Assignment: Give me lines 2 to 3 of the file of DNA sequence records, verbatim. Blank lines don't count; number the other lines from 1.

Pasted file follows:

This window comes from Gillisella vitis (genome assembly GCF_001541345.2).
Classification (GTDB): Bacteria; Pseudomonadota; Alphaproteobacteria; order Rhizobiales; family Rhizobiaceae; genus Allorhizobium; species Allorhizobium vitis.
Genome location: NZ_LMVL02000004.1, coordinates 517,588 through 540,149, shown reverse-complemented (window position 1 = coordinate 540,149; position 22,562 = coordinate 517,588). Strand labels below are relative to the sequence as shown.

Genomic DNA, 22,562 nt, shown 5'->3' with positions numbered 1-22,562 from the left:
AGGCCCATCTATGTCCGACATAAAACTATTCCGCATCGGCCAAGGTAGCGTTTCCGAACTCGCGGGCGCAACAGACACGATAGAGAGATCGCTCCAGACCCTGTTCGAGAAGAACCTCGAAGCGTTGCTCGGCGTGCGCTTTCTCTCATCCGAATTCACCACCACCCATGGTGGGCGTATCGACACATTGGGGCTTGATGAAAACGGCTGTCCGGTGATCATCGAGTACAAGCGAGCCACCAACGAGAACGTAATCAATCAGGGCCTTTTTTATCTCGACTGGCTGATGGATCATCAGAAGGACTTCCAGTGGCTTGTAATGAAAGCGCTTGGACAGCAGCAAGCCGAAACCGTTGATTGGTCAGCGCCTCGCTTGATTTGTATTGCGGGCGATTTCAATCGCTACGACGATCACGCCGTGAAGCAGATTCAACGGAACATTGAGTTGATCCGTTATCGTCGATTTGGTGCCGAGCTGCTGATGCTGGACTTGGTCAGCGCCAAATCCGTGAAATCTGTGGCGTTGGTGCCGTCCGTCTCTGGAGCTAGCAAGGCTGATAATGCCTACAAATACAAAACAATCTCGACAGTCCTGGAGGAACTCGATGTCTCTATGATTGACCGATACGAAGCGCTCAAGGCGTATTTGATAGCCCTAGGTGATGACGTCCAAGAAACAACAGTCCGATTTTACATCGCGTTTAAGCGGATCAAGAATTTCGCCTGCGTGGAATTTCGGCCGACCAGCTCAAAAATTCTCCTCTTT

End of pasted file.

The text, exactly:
Classification (GTDB): Bacteria; Pseudomonadota; Alphaproteobacteria; order Rhizobiales; family Rhizobiaceae; genus Allorhizobium; species Allorhizobium vitis.
Genome location: NZ_LMVL02000004.1, coordinates 517,588 through 540,149, shown reverse-complemented (window position 1 = coordinate 540,149; position 22,562 = coordinate 517,588). Strand labels below are relative to the sequence as shown.